- Keyword in Title: Is the keyword that you are looking to rank for somewhere on your website? Having a dedicated page to those keywords will inform Google that you’re an expert on that topic. Add the keyword to your title tag, H1, marketing copy, and meta description.
- Domain Authority: We mentioned Domain Authority in the link signals portion of this blog post. The higher your Domain Authority is, the better your chances of your website showing up higher in a search query. To improve your Domain Authority you’ll want to follow similar steps that impact your keyword rankings. It takes time to see a significant impact on your Domain Authority score.
The final ranking factor that we want to review today is behavioral signals. This is third among the ranking factors, according to digital marketing experts. Behavioral signals can be greatly affected by what you’ve done with your on page signals. Having great content on your website will improve the behavior of end-users visiting your website. The three aspects of behavioral signals that I want to talk about today are click-through-rate, dwell time, and mobile click-to-call.
- Click-Through Rate: When somebody lands on your website, do they go to a different page or eventually bounce off (leave your website)? If your content is engaging and you are following best practices, then the chances of somebody wanting to explore your website will increase. Do you reference other pages on your website with hyperlinks? This minimal yet effective practice will improve your click-through rate.
- Dwell Time: How long is somebody on your website? This is what makes up dwell time. Again, if you have engaging content or great calls to action then you should see an increased amount of time being spent on your website.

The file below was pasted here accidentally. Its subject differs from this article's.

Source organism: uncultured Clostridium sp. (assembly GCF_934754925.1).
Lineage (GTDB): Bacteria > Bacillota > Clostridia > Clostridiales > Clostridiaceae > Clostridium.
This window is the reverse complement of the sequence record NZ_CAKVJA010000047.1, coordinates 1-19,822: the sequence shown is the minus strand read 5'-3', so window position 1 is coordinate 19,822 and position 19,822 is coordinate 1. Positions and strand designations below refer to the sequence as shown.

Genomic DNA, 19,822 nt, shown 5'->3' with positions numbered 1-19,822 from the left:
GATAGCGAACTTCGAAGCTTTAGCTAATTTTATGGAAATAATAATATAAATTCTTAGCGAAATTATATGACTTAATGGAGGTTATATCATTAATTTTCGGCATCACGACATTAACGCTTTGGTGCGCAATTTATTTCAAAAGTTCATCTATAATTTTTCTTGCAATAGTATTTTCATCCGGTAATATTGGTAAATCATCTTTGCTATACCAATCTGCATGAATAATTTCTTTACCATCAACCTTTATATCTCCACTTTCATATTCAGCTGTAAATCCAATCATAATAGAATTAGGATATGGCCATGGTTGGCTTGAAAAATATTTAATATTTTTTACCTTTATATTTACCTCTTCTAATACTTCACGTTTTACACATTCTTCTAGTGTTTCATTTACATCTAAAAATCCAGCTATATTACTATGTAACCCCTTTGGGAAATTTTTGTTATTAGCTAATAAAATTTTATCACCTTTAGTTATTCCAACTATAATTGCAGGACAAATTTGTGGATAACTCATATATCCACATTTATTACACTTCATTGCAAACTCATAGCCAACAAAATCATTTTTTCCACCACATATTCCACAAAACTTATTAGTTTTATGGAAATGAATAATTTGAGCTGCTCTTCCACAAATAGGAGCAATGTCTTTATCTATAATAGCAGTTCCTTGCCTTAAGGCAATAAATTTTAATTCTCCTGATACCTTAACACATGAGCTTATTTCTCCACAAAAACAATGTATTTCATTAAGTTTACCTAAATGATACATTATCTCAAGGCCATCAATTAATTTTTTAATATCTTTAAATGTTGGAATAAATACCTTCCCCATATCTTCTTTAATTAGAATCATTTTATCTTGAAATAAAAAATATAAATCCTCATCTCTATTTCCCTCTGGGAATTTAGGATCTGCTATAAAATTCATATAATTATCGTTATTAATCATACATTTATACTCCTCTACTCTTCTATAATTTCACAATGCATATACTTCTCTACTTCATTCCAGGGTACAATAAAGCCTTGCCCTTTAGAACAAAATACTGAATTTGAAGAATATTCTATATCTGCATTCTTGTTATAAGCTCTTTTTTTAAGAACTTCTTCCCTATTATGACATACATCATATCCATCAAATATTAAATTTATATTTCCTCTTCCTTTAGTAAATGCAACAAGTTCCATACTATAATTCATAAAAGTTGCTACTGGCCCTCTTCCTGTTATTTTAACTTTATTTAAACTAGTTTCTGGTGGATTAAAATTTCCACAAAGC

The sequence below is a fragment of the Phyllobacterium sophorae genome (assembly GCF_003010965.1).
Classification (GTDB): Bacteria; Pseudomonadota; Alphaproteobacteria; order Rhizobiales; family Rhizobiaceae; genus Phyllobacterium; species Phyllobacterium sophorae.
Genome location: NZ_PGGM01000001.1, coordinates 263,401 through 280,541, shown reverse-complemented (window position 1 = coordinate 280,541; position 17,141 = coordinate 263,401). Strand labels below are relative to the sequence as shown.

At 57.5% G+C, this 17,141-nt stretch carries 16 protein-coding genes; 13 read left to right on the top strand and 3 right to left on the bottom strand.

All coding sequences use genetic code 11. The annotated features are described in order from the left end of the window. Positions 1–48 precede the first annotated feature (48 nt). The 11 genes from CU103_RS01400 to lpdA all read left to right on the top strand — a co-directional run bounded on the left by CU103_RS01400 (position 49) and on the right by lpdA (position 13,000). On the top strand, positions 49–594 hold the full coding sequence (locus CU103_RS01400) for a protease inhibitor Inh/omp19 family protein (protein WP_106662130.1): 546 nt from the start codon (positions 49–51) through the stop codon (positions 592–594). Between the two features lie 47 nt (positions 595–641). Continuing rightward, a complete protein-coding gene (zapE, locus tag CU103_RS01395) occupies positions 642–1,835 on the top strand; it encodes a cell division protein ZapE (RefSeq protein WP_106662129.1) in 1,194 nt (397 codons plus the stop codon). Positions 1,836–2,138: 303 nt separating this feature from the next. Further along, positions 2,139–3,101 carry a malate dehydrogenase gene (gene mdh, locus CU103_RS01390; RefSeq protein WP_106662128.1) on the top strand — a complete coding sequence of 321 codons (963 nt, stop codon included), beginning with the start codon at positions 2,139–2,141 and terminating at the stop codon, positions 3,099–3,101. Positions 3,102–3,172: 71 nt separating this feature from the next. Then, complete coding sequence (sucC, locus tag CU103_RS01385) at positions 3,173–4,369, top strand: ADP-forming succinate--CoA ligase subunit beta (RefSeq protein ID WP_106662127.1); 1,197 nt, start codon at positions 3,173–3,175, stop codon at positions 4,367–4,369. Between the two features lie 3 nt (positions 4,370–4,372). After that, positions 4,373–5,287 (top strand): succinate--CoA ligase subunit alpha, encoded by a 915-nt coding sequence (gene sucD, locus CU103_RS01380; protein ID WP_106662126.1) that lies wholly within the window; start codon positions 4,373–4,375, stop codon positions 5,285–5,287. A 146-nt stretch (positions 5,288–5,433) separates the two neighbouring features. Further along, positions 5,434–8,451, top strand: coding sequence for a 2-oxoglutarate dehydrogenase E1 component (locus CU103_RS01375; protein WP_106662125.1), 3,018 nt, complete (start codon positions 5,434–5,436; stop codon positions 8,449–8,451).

- Mobile Click to Call: I think everybody knows what mobile click-to-call is. While scrolling your website on a mobile phone, can you select the phone number and get a pop up to call your office? If you don’t have this feature, it is really easy to add. If you don’t feel comfortable doing it yourself, find a local marketing agency or web developer to help out.
SEO is very challenging. Don’t let this scare you away from doing it, though. I always like to compare it to having a 401k. It takes a lot of time, you need to continue to invest in it, and you are always going to see ups and downs. If you follow some of the best practices listed above, then you should start to see incremental improvements in key performance indicators. I would suggest checking organic traffic, keyword ranking growth, and your two main rankings at least once a month to see if you are improving your digital presence. This will also give you an idea if you need to invest more into your SEO or to consider if you need additional help from a digital marketing agency. If you decide to ask a local marketing agency for help, they also often look for help in fulfilling their SEO services. Often they will use a white label SEO reseller who lives and breathes this industry.